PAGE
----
The idea that psychological factors can influence blood pressure is at least 100 years old. Whether anxiety and depression contribute to the development of high blood pressure has been addressed in several studies although the results have been inconclusive and a recent Norwegian study found that anxiety and depression were actually linked to low blood pressure. The same team of researchers looked at data from 36,530 men and women between the ages of 20 and 78. The participants were asked about their levels of anxiety and depression and their blood pressure between 1984 and 1986 and were re-examined 11 years later. The researchers found that a high symptom level of anxiety and depression at the initial stage of the study predicted low blood pressure eleven years later and that changes in anxiety and depression between the two studies predicted changes in blood pressure.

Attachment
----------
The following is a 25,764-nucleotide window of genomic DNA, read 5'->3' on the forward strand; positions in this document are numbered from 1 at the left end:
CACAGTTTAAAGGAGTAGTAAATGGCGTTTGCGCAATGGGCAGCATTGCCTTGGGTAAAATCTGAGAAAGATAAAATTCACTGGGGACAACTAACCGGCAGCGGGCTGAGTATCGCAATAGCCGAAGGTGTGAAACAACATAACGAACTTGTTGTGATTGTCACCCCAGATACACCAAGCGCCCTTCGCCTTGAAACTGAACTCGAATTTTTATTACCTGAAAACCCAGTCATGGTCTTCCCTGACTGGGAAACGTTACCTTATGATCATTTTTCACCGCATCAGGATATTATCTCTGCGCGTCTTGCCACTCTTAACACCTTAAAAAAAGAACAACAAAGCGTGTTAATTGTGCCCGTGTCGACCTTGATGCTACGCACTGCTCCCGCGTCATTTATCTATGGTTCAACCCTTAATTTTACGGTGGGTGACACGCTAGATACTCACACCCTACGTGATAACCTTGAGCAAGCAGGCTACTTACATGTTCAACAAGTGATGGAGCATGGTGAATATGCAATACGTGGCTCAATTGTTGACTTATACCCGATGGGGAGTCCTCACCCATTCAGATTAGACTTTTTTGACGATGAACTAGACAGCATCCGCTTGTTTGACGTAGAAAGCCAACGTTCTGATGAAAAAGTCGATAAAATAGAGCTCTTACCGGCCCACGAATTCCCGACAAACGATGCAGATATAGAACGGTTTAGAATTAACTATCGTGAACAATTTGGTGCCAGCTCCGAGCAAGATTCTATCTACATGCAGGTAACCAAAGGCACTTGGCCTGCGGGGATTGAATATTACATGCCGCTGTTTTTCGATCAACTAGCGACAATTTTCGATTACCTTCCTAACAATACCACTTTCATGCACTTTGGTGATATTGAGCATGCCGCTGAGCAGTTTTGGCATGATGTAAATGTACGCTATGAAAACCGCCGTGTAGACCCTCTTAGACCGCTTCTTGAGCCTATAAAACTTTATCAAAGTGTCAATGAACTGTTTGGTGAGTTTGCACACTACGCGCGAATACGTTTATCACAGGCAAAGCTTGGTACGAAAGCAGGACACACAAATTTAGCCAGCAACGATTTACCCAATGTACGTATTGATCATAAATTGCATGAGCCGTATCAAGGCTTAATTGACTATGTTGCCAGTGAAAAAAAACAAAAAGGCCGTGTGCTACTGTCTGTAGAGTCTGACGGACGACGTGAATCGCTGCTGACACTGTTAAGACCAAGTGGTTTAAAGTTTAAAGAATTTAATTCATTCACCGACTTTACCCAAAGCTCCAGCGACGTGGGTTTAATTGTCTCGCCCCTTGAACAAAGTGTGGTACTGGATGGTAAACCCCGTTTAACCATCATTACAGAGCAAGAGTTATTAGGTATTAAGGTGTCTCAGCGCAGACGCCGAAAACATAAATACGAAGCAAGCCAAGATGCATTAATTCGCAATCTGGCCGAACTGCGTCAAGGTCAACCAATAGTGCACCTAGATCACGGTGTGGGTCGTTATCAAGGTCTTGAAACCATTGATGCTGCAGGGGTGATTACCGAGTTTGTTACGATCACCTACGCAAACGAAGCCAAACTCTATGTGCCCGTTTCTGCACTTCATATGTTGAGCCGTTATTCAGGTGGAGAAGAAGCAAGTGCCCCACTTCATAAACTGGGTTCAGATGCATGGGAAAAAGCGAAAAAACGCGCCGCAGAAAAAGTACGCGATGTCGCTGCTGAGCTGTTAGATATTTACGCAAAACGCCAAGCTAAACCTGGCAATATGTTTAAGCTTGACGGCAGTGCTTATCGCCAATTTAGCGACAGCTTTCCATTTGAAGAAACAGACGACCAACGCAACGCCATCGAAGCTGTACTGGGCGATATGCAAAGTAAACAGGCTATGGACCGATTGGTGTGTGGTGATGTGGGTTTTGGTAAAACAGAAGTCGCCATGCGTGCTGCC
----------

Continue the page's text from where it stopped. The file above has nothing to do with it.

Hildrum, Bjorn ... [et al] - Effect of anxiety and depression on blood pressure: 11-year longitudinal population study British Journal of Psychiatry August 2008, 193(2), 108-113